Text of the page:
issues2000

George W. Bush on Social Security


Don�t treat Social Security like it�s a federal program

You know what else has changed on this issue? There are thousands of younger workers who understand that if our government does not think differently, they either are going to have to pay huge payroll tax increases or have major reductions in benefits. It doesn�t have to be that way. We trust individual workers, and so our plan says we�re going to keep the promise to our seniors. But we�ll allow younger workers at their choice to invest some of their own money in the private markets to get a better rate of return so that the Social Security promise will be kept.

And this frightens some in Washington. Because they want the federal government controlling the Social Security like it�s some kind of federal program. We understand differently though. You see, it�s your money not the government�s money.

Source: Speech in St. Charles, MO Nov 2, 2000

Don�t treat Social Security like it�s a federal program

in the private markets to get a better rate of return so that the Social Security promise will be kept.

And this frightens some in Washington. Because they want the federal government controlling the Social Security like it�s some kind of federal program. We understand differently though. You see, it�s your money not the government�s money.

Source: Speech in St. Charles, MO Nov 2, 2000

Set aside $2.4T for seniors as well as younger workers

I�m going to set aside $2.4 trillion of Social Security surplus. That�s $2.4 trillion more in payroll taxes than we owe the seniors, which means there is a really interesting opportunity to make sure we not only fulfill the promises to the seniors but we have a social security system that is hopeful for younger workers. We must let younger workers take a portion of their payroll taxes and put it in the marketplace. The agents of the status quo have misread the people.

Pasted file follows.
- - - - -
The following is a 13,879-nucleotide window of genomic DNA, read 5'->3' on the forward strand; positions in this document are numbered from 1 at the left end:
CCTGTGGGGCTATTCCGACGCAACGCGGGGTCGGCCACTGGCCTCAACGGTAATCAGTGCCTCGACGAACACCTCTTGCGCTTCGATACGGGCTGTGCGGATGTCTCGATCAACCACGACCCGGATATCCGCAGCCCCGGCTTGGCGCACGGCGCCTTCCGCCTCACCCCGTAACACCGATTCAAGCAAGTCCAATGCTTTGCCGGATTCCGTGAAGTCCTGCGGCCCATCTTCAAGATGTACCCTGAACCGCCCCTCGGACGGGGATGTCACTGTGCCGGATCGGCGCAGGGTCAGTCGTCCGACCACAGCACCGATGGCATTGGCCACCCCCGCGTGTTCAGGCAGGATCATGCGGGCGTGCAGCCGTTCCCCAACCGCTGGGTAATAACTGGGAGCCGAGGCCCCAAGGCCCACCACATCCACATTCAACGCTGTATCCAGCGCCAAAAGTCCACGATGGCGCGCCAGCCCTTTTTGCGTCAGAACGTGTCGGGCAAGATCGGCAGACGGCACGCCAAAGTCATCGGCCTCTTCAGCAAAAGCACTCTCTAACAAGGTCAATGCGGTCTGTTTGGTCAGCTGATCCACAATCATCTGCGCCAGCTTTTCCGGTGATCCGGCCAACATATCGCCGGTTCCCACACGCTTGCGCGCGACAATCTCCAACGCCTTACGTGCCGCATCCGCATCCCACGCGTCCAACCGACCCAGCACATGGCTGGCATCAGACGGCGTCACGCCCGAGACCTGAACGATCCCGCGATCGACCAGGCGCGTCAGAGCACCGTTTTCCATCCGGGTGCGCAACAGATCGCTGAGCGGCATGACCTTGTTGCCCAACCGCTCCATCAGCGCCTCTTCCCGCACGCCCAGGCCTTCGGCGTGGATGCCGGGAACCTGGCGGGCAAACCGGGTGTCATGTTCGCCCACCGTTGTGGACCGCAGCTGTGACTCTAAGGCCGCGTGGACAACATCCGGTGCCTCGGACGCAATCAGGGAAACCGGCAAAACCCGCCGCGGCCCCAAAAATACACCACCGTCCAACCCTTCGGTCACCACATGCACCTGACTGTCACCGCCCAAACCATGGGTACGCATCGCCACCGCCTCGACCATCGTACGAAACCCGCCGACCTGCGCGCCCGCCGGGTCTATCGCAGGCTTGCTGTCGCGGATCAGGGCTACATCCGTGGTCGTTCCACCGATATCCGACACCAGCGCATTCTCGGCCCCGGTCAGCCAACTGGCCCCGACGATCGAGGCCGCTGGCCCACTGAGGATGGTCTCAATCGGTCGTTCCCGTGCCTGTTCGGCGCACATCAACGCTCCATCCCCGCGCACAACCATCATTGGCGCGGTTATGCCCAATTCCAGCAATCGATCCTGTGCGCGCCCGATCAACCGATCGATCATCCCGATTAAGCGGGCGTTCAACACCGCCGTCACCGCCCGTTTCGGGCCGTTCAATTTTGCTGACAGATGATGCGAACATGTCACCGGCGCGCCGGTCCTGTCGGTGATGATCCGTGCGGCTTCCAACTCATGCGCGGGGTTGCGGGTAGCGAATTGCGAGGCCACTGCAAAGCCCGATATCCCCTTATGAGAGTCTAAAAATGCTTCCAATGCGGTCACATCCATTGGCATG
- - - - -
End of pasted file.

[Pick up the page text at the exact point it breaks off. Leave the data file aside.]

Source: Speech in Florida Oct 26, 2000

Young workers want to invest some Social Security money

[We want] to give younger workers the option at their choice of being able to manage some of their own money in the private sectors to make sure there�s a Social Security system around tomorrow. There�s a lot of young workers at our rallies we go to, that when they hear that I�m going to trust them at their option to be able to manage, under certain guidelines, some of their own money to get a better rate of return so that they�ll have a retirement plan in the future, they begin to nod their heads.
Source: Presidential debate, Boston MA Oct 3, 2000

Gore�s plan requires taxes: �Social Security Plus Huge Debt�

Q: What is your Social Security plan?

GORE: I will keep it in a lockbox. The interest savings, I would put right back into it. That extends the life for 55 years. I am opposed to a plan that diverts 1 out of every 6 dollars away from the Trust Fund. It would go bankrupt within this generation.